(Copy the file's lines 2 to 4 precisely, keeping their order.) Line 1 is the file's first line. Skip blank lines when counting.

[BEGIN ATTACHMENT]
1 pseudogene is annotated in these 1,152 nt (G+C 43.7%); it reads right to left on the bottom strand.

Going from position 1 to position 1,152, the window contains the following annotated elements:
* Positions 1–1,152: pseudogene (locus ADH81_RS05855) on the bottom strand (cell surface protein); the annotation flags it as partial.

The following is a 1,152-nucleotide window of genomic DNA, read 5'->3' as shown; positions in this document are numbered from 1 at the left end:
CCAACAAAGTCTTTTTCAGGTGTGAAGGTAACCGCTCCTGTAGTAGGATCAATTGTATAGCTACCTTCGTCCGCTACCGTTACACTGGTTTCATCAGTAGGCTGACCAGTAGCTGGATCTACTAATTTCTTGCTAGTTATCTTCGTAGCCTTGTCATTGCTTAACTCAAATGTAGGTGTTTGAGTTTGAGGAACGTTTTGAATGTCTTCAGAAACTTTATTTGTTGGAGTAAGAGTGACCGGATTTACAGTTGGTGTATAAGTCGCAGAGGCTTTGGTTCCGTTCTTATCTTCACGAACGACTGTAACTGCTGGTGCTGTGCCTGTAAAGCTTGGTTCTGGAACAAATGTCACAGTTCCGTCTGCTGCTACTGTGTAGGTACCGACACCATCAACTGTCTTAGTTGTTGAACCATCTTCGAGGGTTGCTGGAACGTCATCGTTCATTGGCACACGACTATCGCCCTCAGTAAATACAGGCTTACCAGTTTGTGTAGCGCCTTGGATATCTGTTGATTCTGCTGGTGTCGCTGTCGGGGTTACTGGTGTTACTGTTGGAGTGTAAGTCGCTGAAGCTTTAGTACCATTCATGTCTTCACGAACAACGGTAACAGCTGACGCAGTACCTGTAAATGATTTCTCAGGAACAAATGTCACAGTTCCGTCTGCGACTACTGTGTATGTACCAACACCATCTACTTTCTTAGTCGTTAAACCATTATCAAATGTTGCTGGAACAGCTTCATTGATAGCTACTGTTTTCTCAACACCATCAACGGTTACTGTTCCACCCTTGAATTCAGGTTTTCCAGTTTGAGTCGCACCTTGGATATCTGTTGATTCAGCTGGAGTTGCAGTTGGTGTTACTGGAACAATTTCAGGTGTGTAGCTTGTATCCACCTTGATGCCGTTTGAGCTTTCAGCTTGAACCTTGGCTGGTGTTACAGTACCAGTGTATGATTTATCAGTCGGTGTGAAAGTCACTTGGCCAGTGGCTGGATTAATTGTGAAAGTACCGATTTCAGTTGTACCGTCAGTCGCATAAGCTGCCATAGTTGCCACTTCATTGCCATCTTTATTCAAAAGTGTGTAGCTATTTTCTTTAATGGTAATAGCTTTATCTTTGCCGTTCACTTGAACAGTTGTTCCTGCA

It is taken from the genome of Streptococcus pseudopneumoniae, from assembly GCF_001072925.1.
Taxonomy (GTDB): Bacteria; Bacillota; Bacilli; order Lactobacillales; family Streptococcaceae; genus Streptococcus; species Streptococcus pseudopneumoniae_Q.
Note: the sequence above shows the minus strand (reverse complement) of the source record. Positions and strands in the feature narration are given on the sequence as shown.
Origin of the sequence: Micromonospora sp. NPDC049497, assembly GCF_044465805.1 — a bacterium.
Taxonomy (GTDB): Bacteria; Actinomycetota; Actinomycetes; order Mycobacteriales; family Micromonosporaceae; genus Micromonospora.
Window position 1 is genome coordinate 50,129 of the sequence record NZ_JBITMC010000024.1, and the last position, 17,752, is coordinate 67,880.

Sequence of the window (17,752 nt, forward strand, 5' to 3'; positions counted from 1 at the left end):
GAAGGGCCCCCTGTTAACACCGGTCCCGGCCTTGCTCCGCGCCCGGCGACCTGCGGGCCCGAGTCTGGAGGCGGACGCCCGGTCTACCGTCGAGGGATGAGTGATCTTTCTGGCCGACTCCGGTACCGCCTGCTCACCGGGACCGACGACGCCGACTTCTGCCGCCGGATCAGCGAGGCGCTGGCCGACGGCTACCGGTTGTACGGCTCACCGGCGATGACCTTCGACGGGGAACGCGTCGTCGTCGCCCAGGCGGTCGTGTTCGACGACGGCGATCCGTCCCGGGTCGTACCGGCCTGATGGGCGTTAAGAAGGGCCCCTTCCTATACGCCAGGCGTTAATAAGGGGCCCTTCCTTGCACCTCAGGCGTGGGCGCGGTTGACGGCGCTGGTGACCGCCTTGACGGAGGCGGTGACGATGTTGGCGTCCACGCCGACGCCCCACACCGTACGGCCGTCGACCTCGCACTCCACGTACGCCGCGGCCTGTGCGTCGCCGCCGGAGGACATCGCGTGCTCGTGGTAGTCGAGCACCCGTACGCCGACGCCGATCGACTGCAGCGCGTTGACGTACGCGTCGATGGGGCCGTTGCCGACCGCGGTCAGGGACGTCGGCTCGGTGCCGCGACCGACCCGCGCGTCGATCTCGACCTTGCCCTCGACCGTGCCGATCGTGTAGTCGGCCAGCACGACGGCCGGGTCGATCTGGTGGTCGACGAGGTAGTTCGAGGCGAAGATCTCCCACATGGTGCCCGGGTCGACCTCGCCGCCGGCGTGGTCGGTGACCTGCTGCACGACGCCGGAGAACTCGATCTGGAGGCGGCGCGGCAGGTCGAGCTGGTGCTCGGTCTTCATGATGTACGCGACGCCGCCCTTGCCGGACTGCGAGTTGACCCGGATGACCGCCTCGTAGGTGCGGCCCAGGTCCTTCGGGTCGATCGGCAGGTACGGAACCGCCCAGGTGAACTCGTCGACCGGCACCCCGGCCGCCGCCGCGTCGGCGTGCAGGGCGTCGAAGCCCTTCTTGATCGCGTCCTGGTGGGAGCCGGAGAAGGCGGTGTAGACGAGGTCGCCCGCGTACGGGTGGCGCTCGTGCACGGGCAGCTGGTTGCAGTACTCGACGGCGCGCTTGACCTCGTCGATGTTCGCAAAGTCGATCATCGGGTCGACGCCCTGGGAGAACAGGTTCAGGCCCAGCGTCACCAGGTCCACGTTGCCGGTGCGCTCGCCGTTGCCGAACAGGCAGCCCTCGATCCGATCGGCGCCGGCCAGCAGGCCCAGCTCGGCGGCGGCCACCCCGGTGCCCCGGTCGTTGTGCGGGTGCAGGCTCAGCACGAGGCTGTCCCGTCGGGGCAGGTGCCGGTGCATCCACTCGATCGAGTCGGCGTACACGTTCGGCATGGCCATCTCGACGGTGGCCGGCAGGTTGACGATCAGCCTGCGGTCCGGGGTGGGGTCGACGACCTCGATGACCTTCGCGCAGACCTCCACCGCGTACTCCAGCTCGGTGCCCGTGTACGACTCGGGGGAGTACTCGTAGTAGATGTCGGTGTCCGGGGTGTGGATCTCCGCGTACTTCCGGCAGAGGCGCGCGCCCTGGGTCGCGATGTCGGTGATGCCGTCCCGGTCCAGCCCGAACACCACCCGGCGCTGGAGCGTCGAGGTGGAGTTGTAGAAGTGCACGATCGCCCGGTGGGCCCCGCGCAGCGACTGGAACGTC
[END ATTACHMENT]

Going from position 1 to position 1,152, the window contains the following annotated elements:
* Positions 1–1,152: pseudogene (locus ADH81_RS05855) on the bottom strand (cell surface protein); the annotation flags it as partial.

The following is a 1,152-nucleotide window of genomic DNA, read 5'->3' as shown; positions in this document are numbered from 1 at the left end: